Russians, Jews, and the Pogroms of 1881–1882
Anti-Jewish pogroms rocked the Russian Empire in 1881–2, plunging both the Jewish community and the imperial authorities into crisis. Focusing on a wide range of responses to the pogroms, this book offers the most comprehensive, balanced, and complex study of the crisis to date. It presents a nuanced account of the diversity of Jewish political reactions and introduces a wealth of new sources covering Russian and other non-Jewish reactions to these events. Seeking to answer the question of what caused the pogroms’ outbreak and spread, the book provides a fuller picture of how officials at every level responded to the national emergency and irrevocably lays to rest the myth that the authorities instigated or tolerated the pogroms. This is essential reading not only for Russian and Jewish historians but also for those interested in the study of ethnic violence more generally.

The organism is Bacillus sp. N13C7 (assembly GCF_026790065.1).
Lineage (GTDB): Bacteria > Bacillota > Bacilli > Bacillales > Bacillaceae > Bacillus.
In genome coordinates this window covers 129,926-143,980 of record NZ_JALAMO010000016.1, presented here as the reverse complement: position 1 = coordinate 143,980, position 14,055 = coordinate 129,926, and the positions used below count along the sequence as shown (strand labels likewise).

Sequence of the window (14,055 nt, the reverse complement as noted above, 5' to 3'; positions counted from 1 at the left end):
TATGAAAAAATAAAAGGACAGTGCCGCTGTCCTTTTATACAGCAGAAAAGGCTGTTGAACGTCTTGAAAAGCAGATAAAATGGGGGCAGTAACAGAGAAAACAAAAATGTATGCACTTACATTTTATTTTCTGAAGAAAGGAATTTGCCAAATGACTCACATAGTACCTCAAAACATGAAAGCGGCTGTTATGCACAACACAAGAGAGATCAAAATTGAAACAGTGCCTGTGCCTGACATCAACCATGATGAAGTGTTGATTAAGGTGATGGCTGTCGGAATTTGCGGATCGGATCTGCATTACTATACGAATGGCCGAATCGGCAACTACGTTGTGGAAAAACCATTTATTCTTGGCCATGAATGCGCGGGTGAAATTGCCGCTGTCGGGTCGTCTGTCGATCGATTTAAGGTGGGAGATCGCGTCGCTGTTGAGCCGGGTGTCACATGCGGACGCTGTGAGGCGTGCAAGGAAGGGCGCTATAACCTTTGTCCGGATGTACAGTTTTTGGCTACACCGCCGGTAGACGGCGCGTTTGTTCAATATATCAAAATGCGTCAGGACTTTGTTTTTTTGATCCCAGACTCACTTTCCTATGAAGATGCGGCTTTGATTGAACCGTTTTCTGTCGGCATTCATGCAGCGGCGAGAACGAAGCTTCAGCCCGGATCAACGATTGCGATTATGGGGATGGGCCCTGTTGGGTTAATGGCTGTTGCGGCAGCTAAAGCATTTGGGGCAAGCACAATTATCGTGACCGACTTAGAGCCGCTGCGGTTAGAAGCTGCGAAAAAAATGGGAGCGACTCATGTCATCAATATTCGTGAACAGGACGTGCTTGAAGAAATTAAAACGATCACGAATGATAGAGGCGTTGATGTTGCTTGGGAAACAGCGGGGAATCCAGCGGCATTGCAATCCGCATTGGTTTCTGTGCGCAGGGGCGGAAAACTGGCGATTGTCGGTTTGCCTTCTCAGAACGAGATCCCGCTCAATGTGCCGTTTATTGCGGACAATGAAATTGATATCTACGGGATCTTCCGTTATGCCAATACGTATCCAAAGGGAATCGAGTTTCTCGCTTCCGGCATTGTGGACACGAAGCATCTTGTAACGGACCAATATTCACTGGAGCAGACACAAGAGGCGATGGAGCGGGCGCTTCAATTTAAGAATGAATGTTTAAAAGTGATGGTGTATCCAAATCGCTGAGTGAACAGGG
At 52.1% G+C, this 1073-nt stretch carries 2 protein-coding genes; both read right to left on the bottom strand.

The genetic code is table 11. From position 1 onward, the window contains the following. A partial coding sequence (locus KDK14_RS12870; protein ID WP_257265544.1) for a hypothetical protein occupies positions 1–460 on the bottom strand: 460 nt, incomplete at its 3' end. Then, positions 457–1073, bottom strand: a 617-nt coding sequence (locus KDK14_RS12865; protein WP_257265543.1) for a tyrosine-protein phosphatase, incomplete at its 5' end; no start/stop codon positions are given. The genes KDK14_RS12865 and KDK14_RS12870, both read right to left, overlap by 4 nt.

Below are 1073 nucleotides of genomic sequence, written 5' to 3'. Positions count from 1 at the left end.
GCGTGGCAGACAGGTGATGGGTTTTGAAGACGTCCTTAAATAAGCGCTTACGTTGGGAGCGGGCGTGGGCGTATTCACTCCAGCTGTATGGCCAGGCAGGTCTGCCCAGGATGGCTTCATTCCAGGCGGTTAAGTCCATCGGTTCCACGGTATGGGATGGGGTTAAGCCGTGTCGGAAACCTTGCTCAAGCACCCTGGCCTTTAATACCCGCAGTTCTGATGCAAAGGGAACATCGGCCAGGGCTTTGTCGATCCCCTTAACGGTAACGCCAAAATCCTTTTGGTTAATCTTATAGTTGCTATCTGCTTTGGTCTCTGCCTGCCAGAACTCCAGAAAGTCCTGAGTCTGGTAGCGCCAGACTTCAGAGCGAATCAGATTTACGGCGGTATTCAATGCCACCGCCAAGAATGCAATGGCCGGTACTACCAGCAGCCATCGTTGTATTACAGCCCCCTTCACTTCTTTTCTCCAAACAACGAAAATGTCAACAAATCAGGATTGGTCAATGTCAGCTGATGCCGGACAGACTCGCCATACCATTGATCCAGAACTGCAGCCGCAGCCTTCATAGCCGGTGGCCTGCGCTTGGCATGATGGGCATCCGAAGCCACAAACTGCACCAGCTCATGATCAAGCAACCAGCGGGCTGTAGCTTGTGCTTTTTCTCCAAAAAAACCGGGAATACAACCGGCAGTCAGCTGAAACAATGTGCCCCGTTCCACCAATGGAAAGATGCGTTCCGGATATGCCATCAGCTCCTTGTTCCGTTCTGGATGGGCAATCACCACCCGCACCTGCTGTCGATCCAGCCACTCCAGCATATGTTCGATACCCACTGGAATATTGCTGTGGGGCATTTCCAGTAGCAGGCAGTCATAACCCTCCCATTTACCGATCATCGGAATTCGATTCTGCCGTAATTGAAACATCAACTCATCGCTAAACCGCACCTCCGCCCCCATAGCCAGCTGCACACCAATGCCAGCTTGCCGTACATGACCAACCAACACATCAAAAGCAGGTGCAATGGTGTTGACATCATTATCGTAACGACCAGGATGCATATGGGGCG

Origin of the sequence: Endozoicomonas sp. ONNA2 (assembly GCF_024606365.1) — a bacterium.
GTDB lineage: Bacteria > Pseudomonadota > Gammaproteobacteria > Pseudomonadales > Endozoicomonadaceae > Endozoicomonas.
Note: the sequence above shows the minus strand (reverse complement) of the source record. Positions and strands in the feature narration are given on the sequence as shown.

John Doyle Klier, University College London
John Doyle Klier (1944–2007) was latterly Sidney and Elizabeth Corob Professor of Modern Jewish History in the Hebrew and Jewish Studies Department at University College London. His previous publications, Russia Gathers Her Jews (1985) and Imperial Russia’s Jewish Question (1995), are standard works in modern Russian-Jewish history, along with Pogroms: Anti-Jewish Violence in Modern Russian History (co-editor, 1992).